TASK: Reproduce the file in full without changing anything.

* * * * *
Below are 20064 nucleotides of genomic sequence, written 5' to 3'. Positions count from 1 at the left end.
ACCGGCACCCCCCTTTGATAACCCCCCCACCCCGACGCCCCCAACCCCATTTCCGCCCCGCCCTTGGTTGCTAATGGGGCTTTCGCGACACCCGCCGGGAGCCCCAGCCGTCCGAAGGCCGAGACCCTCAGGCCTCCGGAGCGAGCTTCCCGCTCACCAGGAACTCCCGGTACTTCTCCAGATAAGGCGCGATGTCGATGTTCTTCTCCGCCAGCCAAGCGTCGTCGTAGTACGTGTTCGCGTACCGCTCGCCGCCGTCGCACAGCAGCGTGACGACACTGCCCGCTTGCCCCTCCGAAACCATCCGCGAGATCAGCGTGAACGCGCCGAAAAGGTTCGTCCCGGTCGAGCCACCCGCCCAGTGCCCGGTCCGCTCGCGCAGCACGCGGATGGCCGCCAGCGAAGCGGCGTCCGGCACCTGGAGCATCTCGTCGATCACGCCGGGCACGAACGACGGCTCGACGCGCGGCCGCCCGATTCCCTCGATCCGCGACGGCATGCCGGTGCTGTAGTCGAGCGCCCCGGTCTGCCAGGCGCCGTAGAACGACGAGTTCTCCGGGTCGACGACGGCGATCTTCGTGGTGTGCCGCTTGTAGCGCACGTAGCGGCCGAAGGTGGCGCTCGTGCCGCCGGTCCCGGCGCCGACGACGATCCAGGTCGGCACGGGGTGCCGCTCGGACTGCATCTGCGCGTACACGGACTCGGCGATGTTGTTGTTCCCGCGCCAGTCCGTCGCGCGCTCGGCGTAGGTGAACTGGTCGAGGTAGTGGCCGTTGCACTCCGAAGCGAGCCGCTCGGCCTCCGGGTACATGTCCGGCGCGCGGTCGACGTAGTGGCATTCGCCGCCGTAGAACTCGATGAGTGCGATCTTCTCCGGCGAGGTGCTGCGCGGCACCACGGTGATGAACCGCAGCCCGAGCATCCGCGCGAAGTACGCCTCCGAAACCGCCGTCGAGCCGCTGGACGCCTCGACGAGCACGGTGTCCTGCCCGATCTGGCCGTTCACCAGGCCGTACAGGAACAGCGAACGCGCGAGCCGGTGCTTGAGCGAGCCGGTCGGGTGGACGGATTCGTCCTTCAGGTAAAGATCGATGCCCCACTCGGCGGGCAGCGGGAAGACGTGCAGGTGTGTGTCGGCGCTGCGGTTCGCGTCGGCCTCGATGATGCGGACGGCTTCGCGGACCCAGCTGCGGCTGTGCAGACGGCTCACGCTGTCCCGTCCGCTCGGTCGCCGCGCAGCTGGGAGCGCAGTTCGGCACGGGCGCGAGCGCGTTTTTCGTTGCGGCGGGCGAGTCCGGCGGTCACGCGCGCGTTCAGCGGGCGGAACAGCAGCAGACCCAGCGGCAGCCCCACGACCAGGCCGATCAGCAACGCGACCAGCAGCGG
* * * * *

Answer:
Below are 20064 nucleotides of genomic sequence, written 5' to 3'. Positions count from 1 at the left end.
ACCGGCACCCCCCTTTGATAACCCCCCCACCCCGACGCCCCCAACCCCATTTCCGCCCCGCCCTTGGTTGCTAATGGGGCTTTCGCGACACCCGCCGGGAGCCCCAGCCGTCCGAAGGCCGAGACCCTCAGGCCTCCGGAGCGAGCTTCCCGCTCACCAGGAACTCCCGGTACTTCTCCAGATAAGGCGCGATGTCGATGTTCTTCTCCGCCAGCCAAGCGTCGTCGTAGTACGTGTTCGCGTACCGCTCGCCGCCGTCGCACAGCAGCGTGACGACACTGCCCGCTTGCCCCTCCGAAACCATCCGCGAGATCAGCGTGAACGCGCCGAAAAGGTTCGTCCCGGTCGAGCCACCCGCCCAGTGCCCGGTCCGCTCGCGCAGCACGCGGATGGCCGCCAGCGAAGCGGCGTCCGGCACCTGGAGCATCTCGTCGATCACGCCGGGCACGAACGACGGCTCGACGCGCGGCCGCCCGATTCCCTCGATCCGCGACGGCATGCCGGTGCTGTAGTCGAGCGCCCCGGTCTGCCAGGCGCCGTAGAACGACGAGTTCTCCGGGTCGACGACGGCGATCTTCGTGGTGTGCCGCTTGTAGCGCACGTAGCGGCCGAAGGTGGCGCTCGTGCCGCCGGTCCCGGCGCCGACGACGATCCAGGTCGGCACGGGGTGCCGCTCGGACTGCATCTGCGCGTACACGGACTCGGCGATGTTGTTGTTCCCGCGCCAGTCCGTCGCGCGCTCGGCGTAGGTGAACTGGTCGAGGTAGTGGCCGTTGCACTCCGAAGCGAGCCGCTCGGCCTCCGGGTACATGTCCGGCGCGCGGTCGACGTAGTGGCATTCGCCGCCGTAGAACTCGATGAGTGCGATCTTCTCCGGCGAGGTGCTGCGCGGCACCACGGTGATGAACCGCAGCCCGAGCATCCGCGCGAAGTACGCCTCCGAAACCGCCGTCGAGCCGCTGGACGCCTCGACGAGCACGGTGTCCTGCCCGATCTGGCCGTTCACCAGGCCGTACAGGAACAGCGAACGCGCGAGCCGGTGCTTGAGCGAGCCGGTCGGGTGGACGGATTCGTCCTTCAGGTAAAGATCGATGCCCCACTCGGCGGGCAGCGGGAAGACGTGCAGGTGTGTGTCGGCGCTGCGGTTCGCGTCGGCCTCGATGATGCGGACGGCTTCGCGGACCCAGCTGCGGCTGTGCAGACGGCTCACGCTGTCCCGTCCGCTCGGTCGCCGCGCAGCTGGGAGCGCAGTTCGGCACGGGCGCGAGCGCGTTTTTCGTTGCGGCGGGCGAGTCCGGCGGTCACGCGCGCGTTCAGCGGGCGGAACAGCAGCAGACCCAGCGGCAGCCCCACGACCAGGCCGATCAGCAACGCGACCAGCAGCGG